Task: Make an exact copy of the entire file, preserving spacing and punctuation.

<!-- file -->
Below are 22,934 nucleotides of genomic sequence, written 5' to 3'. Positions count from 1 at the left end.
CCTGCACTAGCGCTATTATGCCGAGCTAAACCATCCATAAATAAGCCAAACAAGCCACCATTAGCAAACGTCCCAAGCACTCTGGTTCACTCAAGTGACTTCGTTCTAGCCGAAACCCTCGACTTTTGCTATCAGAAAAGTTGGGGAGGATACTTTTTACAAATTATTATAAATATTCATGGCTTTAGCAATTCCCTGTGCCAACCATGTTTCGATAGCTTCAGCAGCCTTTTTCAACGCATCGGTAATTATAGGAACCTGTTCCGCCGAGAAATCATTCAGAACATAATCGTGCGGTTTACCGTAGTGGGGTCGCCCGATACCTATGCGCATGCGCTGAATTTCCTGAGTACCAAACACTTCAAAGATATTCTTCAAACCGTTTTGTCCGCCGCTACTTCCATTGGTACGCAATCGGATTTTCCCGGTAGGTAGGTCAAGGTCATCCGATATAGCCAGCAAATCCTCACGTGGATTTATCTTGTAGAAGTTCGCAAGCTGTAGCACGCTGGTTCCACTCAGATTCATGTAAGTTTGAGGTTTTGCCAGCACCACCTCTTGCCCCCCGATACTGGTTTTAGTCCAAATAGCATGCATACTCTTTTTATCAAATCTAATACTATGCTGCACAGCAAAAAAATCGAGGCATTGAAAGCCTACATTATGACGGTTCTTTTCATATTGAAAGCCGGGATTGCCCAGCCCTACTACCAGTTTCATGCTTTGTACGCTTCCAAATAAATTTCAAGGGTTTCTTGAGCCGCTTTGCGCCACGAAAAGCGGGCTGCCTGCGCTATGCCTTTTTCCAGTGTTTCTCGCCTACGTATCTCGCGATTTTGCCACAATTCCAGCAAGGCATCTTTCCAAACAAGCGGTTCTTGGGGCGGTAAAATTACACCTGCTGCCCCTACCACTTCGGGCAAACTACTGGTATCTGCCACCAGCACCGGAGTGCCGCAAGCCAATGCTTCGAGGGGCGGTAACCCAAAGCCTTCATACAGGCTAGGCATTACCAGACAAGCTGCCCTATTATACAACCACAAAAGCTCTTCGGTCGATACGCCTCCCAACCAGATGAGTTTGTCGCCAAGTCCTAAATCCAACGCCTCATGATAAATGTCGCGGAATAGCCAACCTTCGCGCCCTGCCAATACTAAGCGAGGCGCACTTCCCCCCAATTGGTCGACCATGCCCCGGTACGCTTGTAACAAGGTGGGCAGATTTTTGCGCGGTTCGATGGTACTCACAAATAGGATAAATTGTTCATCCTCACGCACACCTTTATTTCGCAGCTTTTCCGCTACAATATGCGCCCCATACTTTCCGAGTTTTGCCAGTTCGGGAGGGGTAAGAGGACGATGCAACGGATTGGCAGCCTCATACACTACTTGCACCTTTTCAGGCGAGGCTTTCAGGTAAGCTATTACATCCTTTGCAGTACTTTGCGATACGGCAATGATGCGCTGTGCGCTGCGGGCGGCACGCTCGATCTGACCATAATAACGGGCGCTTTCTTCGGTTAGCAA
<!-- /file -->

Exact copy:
Below are 22,934 nucleotides of genomic sequence, written 5' to 3'. Positions count from 1 at the left end.
CCTGCACTAGCGCTATTATGCCGAGCTAAACCATCCATAAATAAGCCAAACAAGCCACCATTAGCAAACGTCCCAAGCACTCTGGTTCACTCAAGTGACTTCGTTCTAGCCGAAACCCTCGACTTTTGCTATCAGAAAAGTTGGGGAGGATACTTTTTACAAATTATTATAAATATTCATGGCTTTAGCAATTCCCTGTGCCAACCATGTTTCGATAGCTTCAGCAGCCTTTTTCAACGCATCGGTAATTATAGGAACCTGTTCCGCCGAGAAATCATTCAGAACATAATCGTGCGGTTTACCGTAGTGGGGTCGCCCGATACCTATGCGCATGCGCTGAATTTCCTGAGTACCAAACACTTCAAAGATATTCTTCAAACCGTTTTGTCCGCCGCTACTTCCATTGGTACGCAATCGGATTTTCCCGGTAGGTAGGTCAAGGTCATCCGATATAGCCAGCAAATCCTCACGTGGATTTATCTTGTAGAAGTTCGCAAGCTGTAGCACGCTGGTTCCACTCAGATTCATGTAAGTTTGAGGTTTTGCCAGCACCACCTCTTGCCCCCCGATACTGGTTTTAGTCCAAATAGCATGCATACTCTTTTTATCAAATCTAATACTATGCTGCACAGCAAAAAAATCGAGGCATTGAAAGCCTACATTATGACGGTTCTTTTCATATTGAAAGCCGGGATTGCCCAGCCCTACTACCAGTTTCATGCTTTGTACGCTTCCAAATAAATTTCAAGGGTTTCTTGAGCCGCTTTGCGCCACGAAAAGCGGGCTGCCTGCGCTATGCCTTTTTCCAGTGTTTCTCGCCTACGTATCTCGCGATTTTGCCACAATTCCAGCAAGGCATCTTTCCAAACAAGCGGTTCTTGGGGCGGTAAAATTACACCTGCTGCCCCTACCACTTCGGGCAAACTACTGGTATCTGCCACCAGCACCGGAGTGCCGCAAGCCAATGCTTCGAGGGGCGGTAACCCAAAGCCTTCATACAGGCTAGGCATTACCAGACAAGCTGCCCTATTATACAACCACAAAAGCTCTTCGGTCGATACGCCTCCCAACCAGATGAGTTTGTCGCCAAGTCCTAAATCCAACGCCTCATGATAAATGTCGCGGAATAGCCAACCTTCGCGCCCTGCCAATACTAAGCGAGGCGCACTTCCCCCCAATTGGTCGACCATGCCCCGGTACGCTTGTAACAAGGTGGGCAGATTTTTGCGCGGTTCGATGGTACTCACAAATAGGATAAATTGTTCATCCTCACGCACACCTTTATTTCGCAGCTTTTCCGCTACAATATGCGCCCCATACTTTCCGAGTTTTGCCAGTTCGGGAGGGGTAAGAGGACGATGCAACGGATTGGCAGCCTCATACACTACTTGCACCTTTTCAGGCGAGGCTTTCAGGTAAGCTATTACATCCTTTGCAGTACTTTGCGATACGGCAATGATGCGCTGTGCGCTGCGGGCGGCACGCTCGATCTGACCATAATAACGGGCGCTTTCTTCGGTTAGCAA